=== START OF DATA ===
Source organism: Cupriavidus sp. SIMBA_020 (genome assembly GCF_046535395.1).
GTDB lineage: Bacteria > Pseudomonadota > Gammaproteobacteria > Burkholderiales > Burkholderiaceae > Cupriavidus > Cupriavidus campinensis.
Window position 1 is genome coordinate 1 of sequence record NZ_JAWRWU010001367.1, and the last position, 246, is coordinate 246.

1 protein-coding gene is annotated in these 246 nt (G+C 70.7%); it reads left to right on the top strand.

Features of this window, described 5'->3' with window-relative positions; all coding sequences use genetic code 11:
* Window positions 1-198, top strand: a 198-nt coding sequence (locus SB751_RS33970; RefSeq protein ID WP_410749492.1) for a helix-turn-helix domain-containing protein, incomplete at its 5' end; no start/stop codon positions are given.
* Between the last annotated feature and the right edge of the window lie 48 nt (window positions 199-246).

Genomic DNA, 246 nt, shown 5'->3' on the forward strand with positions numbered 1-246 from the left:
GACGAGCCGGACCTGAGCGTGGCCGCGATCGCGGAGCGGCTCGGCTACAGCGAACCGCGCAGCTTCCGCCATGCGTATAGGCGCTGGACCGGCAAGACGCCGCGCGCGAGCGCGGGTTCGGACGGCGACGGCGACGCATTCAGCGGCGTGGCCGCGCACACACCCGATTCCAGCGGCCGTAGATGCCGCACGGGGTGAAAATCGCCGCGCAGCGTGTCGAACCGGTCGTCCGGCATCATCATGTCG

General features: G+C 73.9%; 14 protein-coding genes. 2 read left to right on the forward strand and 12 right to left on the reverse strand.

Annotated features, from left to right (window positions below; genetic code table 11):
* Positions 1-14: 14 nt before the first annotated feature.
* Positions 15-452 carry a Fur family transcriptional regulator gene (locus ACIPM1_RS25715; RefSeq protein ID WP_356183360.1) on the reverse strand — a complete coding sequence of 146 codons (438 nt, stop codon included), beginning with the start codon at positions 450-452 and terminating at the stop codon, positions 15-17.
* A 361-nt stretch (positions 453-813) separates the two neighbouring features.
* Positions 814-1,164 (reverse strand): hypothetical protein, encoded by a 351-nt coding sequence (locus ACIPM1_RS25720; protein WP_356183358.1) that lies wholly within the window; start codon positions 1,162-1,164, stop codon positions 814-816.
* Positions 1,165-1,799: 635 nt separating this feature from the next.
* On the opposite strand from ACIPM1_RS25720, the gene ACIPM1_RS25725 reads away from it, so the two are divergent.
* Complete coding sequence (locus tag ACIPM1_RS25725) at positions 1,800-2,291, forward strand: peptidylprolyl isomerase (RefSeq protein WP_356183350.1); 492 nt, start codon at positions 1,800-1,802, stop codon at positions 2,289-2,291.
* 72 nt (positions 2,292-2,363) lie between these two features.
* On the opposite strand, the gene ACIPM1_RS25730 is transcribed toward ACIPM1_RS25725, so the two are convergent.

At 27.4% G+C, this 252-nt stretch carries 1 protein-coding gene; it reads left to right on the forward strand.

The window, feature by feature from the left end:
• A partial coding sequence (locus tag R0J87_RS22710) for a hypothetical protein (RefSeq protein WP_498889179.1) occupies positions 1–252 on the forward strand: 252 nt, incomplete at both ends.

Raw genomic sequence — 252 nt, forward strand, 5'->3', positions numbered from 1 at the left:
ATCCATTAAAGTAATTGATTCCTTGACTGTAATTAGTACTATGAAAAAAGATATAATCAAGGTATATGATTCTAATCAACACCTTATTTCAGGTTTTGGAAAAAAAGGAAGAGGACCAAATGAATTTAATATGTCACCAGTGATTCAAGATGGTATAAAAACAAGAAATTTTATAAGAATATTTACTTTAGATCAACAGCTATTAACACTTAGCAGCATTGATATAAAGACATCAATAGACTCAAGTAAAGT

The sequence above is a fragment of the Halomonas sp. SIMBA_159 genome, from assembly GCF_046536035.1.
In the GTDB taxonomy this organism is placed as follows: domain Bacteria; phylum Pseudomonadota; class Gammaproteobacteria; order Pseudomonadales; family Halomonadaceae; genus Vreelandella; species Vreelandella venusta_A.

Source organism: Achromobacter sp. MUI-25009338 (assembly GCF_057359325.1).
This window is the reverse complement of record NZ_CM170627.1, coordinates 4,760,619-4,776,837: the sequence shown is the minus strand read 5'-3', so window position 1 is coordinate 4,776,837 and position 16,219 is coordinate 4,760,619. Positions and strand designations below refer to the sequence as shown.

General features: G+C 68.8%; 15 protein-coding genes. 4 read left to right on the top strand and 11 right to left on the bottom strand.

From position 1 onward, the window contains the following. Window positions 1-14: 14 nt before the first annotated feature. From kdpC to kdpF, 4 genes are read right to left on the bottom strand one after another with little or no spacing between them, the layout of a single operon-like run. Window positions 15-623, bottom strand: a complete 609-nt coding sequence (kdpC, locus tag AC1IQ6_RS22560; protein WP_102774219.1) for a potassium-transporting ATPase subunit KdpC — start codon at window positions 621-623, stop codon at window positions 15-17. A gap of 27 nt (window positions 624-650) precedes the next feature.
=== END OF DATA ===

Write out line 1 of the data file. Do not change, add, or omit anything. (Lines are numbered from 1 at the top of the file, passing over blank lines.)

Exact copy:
Source organism: Cupriavidus sp. SIMBA_020 (genome assembly GCF_046535395.1).